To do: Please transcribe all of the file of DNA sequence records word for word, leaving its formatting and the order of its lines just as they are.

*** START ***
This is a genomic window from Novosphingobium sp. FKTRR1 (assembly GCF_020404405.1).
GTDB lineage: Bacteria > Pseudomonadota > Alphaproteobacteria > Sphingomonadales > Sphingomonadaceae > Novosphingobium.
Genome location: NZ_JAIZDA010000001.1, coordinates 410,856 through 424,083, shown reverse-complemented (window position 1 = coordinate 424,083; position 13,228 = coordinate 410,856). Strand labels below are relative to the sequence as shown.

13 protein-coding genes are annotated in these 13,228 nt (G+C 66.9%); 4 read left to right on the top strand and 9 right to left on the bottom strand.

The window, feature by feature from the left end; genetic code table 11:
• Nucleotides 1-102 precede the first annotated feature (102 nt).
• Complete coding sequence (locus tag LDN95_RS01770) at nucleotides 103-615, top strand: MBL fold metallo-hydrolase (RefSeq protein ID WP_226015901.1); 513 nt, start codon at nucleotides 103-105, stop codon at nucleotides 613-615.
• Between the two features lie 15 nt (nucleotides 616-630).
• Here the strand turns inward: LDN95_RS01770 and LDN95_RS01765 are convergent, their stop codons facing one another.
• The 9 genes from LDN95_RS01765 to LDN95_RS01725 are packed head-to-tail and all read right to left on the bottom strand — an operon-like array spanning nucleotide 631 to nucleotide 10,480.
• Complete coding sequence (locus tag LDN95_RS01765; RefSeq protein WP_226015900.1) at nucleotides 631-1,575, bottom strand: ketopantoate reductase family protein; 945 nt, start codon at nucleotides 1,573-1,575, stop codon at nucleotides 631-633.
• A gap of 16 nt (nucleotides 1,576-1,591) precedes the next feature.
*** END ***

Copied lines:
This is a genomic window from Novosphingobium sp. FKTRR1 (assembly GCF_020404405.1).
GTDB lineage: Bacteria > Pseudomonadota > Alphaproteobacteria > Sphingomonadales > Sphingomonadaceae > Novosphingobium.
Genome location: NZ_JAIZDA010000001.1, coordinates 410,856 through 424,083, shown reverse-complemented (window position 1 = coordinate 424,083; position 13,228 = coordinate 410,856). Strand labels below are relative to the sequence as shown.

13 protein-coding genes are annotated in these 13,228 nt (G+C 66.9%); 4 read left to right on the top strand and 9 right to left on the bottom strand.

The window, feature by feature from the left end; genetic code table 11:
• Nucleotides 1-102 precede the first annotated feature (102 nt).
• Complete coding sequence (locus tag LDN95_RS01770) at nucleotides 103-615, top strand: MBL fold metallo-hydrolase (RefSeq protein ID WP_226015901.1); 513 nt, start codon at nucleotides 103-105, stop codon at nucleotides 613-615.
• Between the two features lie 15 nt (nucleotides 616-630).
• Here the strand turns inward: LDN95_RS01770 and LDN95_RS01765 are convergent, their stop codons facing one another.
• The 9 genes from LDN95_RS01765 to LDN95_RS01725 are packed head-to-tail and all read right to left on the bottom strand — an operon-like array spanning nucleotide 631 to nucleotide 10,480.
• Complete coding sequence (locus tag LDN95_RS01765; RefSeq protein WP_226015900.1) at nucleotides 631-1,575, bottom strand: ketopantoate reductase family protein; 945 nt, start codon at nucleotides 1,573-1,575, stop codon at nucleotides 631-633.
• A gap of 16 nt (nucleotides 1,576-1,591) precedes the next feature.